FROM BECKY: I was recently working with an amazing Mom who who is using The Son-Rise Program with her 26 year old son. One of his repetitious and exclusive behaviors was to run up and down the stairs to their house in and out of the bathroom again and again and again. Sometimes he would do this 50-60 times per day!
This wonderful Mom was concerned that this wasn’t useful for him and that he would be worn out. Operating from that perspective, she then would give him puzzles to do and take him for drives in the car to distract him away from this behaviour.
Sometimes when we see a behaviour that we can’t relate to or we wouldn’t see ourselves doing, we assume that the person doing this also must share that view point. She herself would have been tired out if she had done this activity to the extent her son did but that doesn’t mean it applied to her son. Maybe it actually energized him, perhaps he needed to feel where his body was in space, it could have been a need for control and predictability when others were wanted him to stop.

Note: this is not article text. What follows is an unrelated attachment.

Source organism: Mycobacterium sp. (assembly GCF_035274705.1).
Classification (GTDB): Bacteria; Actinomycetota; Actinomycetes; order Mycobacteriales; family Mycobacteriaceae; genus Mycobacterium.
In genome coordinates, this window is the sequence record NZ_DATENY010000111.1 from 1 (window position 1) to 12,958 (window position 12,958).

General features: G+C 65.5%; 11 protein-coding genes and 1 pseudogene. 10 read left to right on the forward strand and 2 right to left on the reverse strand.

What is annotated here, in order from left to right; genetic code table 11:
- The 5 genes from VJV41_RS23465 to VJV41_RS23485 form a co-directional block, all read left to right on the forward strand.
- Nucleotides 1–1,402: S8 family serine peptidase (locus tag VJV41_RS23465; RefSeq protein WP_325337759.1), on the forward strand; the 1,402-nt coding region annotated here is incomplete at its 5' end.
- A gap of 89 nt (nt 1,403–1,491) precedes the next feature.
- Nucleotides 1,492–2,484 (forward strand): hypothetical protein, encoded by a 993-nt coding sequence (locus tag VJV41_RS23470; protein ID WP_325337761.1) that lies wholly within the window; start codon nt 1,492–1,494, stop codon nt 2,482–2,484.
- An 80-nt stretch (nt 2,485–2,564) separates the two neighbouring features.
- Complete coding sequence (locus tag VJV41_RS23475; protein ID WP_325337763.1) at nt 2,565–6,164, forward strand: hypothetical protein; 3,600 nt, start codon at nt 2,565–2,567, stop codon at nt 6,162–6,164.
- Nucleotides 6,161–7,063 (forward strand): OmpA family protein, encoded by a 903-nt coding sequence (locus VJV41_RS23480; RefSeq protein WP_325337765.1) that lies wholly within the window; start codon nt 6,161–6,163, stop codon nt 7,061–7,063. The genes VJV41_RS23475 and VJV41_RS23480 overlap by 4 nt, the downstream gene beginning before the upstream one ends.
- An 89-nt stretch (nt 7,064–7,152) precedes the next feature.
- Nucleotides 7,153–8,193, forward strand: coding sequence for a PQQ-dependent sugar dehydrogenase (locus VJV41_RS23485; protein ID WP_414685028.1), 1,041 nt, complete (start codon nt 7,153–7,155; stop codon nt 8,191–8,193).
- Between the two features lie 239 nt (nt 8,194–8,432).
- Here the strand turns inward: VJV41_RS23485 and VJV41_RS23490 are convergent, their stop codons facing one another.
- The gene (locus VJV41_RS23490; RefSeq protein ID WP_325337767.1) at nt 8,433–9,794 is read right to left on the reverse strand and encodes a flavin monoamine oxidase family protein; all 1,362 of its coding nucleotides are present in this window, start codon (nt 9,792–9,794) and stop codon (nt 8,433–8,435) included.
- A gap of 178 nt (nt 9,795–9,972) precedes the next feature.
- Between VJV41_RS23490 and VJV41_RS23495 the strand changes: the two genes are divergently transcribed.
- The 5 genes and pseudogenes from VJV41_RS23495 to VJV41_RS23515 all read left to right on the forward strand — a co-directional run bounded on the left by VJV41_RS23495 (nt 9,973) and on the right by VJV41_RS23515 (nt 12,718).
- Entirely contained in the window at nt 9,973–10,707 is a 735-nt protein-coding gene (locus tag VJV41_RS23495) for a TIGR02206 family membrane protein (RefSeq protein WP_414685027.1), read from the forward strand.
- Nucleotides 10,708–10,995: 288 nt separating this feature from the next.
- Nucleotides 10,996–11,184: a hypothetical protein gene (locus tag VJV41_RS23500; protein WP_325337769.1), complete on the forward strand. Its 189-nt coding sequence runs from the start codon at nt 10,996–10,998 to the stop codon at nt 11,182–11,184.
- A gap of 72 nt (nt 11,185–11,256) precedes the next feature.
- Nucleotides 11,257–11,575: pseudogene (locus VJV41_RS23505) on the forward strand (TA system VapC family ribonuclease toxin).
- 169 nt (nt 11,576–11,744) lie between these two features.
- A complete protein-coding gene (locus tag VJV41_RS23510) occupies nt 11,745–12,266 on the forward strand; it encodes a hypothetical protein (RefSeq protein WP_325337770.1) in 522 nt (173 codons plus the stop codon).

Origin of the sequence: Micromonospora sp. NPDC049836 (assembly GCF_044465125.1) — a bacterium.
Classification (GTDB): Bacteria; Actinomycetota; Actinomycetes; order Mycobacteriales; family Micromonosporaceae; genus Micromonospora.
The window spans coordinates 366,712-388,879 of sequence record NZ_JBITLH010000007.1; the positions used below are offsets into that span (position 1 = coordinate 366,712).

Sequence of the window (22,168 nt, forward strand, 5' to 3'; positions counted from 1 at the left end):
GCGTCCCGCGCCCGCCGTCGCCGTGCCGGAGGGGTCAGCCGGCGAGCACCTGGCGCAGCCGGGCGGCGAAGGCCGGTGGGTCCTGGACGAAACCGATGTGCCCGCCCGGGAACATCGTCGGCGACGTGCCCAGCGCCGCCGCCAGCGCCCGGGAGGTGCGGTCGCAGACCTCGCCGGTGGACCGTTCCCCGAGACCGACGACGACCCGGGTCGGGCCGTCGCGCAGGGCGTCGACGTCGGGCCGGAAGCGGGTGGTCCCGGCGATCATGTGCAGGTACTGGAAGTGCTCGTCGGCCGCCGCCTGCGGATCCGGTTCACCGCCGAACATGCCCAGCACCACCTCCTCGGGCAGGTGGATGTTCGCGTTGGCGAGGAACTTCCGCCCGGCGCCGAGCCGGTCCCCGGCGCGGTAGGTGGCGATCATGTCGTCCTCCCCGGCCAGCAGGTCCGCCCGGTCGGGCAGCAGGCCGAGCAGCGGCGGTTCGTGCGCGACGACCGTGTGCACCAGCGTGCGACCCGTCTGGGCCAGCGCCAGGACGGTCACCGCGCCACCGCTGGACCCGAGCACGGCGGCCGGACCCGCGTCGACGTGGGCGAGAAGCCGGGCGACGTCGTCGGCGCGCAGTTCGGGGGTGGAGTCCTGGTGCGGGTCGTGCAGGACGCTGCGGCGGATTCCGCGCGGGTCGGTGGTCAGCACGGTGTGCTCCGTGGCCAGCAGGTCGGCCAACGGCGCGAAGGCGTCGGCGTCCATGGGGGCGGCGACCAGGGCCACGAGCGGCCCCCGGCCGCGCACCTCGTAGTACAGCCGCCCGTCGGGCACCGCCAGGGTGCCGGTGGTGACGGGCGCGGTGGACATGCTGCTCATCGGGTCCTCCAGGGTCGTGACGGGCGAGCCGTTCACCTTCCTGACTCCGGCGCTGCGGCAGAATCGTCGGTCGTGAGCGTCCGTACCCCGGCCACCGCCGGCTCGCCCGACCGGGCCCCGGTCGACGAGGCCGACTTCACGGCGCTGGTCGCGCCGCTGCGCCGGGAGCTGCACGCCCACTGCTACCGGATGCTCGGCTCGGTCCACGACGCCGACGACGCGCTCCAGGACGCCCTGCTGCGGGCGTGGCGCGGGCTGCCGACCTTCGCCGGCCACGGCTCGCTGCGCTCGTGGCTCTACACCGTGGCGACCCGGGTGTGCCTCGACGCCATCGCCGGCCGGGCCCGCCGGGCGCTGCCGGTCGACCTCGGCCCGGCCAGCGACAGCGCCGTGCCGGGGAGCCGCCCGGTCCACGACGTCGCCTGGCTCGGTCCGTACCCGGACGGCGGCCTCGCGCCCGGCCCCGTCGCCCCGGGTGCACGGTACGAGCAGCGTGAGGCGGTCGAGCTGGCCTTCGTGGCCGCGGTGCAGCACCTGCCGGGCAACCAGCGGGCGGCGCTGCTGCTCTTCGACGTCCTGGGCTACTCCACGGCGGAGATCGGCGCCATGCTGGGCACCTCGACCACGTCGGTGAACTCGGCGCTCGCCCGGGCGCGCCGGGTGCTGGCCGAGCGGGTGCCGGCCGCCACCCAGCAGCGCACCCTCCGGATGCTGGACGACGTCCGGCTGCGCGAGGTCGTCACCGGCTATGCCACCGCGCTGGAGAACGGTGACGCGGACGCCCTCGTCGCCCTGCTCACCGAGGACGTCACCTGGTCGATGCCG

Whatever it is, there is a reason he is doing this that is very real, otherwise he wouldn’t be doing it. We all do things repetitiously, we listen to our favorite songs again and again, when we find a meal we like, we tend to eat it over and over, we might clean the house in the same way each week. It’s predictable and familiar to us and we trust it, and know that it works for us.
If we relax and trust that our children know how to take care of themselves then we will open our minds up to the possibilities and therefore be much more available to help them. This boy was not interested in doing a puzzle or going for a drive, he simply wanted to run up and down the stairs. So what often applies to us, does not apply to our children.
I would love to hear of ways that you have seen the purpose to your child’s repetitious and exclusive behaviours.